My little one, Lily, is a rat terrier mix, Age 6, weighs in at 19 lbs., and is a nervous Nelly. Vet recommends dental cleaning with anesthesia since she won’t hold still for vaccines or nail clippings. Lily is also highly sensitive to noise. The dental quote came in at $577 – $1300 depending on if the doggy dentist that comes to her office is able to it quickly or if there is a deeper problem requiring a tooth extraction. Does this sound like a fair price? We live in Palm Beach County, Fl.

Meg Marrs

Hard to say without hearing from others in the area. Sounds like on the higher end but not unusual.

Dianna Baker

My price quote for mini dachshund is 900-1400. Cheek teeth also need removed.

Mikey's mom

I’ve been concerned lately about Mikey’s teeth. He is 6 years old and still has a baby tooth which is looking a darkish color. I’m retired and living on social security so it’s not easy to afford my own dental work and have never taken Mikey for any dental work. But I am concerned about that baby tooth.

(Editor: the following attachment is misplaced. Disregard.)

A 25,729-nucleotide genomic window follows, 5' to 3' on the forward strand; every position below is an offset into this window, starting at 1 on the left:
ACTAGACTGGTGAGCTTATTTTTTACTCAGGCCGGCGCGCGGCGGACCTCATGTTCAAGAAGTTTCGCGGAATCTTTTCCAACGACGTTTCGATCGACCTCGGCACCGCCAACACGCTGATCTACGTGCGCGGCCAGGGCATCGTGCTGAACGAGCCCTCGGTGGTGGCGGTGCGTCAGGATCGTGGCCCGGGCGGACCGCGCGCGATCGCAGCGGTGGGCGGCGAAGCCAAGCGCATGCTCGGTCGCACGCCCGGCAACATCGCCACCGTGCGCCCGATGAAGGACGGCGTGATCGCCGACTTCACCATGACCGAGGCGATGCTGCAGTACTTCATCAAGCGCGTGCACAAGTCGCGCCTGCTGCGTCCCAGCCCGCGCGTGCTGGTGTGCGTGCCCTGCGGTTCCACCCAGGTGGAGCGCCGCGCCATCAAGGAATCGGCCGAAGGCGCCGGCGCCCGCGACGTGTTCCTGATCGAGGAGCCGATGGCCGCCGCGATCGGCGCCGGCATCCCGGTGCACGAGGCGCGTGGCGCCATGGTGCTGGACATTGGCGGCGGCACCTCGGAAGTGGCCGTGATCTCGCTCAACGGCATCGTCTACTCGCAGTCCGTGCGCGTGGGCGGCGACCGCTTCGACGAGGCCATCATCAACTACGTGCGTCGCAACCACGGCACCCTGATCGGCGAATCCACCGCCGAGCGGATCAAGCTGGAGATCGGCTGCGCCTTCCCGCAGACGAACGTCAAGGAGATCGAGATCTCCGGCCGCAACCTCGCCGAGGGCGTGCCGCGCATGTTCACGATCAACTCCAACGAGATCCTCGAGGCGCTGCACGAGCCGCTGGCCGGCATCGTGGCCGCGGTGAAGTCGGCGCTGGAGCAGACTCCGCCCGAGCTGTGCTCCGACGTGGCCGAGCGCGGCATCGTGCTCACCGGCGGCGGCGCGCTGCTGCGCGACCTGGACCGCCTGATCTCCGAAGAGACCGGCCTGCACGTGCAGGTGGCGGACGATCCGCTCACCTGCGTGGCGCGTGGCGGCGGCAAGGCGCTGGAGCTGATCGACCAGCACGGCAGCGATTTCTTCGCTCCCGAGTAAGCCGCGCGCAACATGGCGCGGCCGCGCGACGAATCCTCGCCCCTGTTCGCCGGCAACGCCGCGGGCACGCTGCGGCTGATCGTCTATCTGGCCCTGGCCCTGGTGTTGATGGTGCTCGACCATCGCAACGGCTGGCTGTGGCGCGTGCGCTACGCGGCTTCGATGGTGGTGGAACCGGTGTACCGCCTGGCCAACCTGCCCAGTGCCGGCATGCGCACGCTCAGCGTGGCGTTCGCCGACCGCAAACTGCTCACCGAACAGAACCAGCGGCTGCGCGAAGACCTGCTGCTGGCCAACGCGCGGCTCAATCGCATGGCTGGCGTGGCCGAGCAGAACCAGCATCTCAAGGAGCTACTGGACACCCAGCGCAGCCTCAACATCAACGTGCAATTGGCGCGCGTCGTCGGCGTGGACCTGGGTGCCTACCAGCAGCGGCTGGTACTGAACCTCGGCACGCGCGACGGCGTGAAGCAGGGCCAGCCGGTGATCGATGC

Found your article while researching costs of dog dental work and will take your advice and call around…do my due diligence! Thanks for the information. And I’ll make sure they clip his nails while he’s under. Oh! Mikey is a Chug (Chihuahua/Pug) mix and has markings similar to a Doberman. He’s a real treat!


Hi Mikey’s Mom Says, you might consider offering Mikey some nice chicken necks. The glucosamine and chondroitin that is present in them naturally would be great for his joint health, and the bone would scrape his teeth clean. I offer my 5 dogs chicken necks one or two times a week and they love them! They’re cheap too. Ask your butcher about them, and I bet you could buy them for under $1 a pound. I get them for $0.60 a pound.

Good Luck with Mikey! He sounds like a really cute little guy. 🙂